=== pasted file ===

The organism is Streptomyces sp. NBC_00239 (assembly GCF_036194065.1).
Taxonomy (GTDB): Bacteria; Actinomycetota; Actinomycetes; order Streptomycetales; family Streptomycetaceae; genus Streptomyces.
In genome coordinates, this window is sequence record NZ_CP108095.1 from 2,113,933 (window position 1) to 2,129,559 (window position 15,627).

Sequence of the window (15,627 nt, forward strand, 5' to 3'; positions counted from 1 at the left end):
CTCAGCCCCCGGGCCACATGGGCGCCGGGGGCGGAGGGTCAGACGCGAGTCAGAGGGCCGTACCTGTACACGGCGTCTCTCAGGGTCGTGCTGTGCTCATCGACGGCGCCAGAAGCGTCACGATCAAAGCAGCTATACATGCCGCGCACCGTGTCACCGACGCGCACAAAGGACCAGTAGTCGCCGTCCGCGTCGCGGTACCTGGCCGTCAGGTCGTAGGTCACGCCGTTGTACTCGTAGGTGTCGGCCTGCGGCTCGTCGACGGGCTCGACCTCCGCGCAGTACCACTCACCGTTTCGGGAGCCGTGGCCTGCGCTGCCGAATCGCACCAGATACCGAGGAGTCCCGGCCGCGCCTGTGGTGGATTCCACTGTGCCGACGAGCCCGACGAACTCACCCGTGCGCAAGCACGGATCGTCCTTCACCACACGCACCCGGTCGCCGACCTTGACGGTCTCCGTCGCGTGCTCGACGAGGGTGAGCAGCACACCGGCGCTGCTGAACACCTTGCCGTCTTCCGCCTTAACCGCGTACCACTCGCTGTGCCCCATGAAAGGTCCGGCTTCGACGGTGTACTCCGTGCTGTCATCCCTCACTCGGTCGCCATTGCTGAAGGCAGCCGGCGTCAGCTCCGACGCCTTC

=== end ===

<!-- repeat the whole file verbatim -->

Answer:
The organism is Streptomyces sp. NBC_00239 (assembly GCF_036194065.1).
Taxonomy (GTDB): Bacteria; Actinomycetota; Actinomycetes; order Streptomycetales; family Streptomycetaceae; genus Streptomyces.
In genome coordinates, this window is sequence record NZ_CP108095.1 from 2,113,933 (window position 1) to 2,129,559 (window position 15,627).

Sequence of the window (15,627 nt, forward strand, 5' to 3'; positions counted from 1 at the left end):
CTCAGCCCCCGGGCCACATGGGCGCCGGGGGCGGAGGGTCAGACGCGAGTCAGAGGGCCGTACCTGTACACGGCGTCTCTCAGGGTCGTGCTGTGCTCATCGACGGCGCCAGAAGCGTCACGATCAAAGCAGCTATACATGCCGCGCACCGTGTCACCGACGCGCACAAAGGACCAGTAGTCGCCGTCCGCGTCGCGGTACCTGGCCGTCAGGTCGTAGGTCACGCCGTTGTACTCGTAGGTGTCGGCCTGCGGCTCGTCGACGGGCTCGACCTCCGCGCAGTACCACTCACCGTTTCGGGAGCCGTGGCCTGCGCTGCCGAATCGCACCAGATACCGAGGAGTCCCGGCCGCGCCTGTGGTGGATTCCACTGTGCCGACGAGCCCGACGAACTCACCCGTGCGCAAGCACGGATCGTCCTTCACCACACGCACCCGGTCGCCGACCTTGACGGTCTCCGTCGCGTGCTCGACGAGGGTGAGCAGCACACCGGCGCTGCTGAACACCTTGCCGTCTTCCGCCTTAACCGCGTACCACTCGCTGTGCCCCATGAAAGGTCCGGCTTCGACGGTGTACTCCGTGCTGTCATCCCTCACTCGGTCGCCATTGCTGAAGGCAGCCGGCGTCAGCTCCGACGCCTTC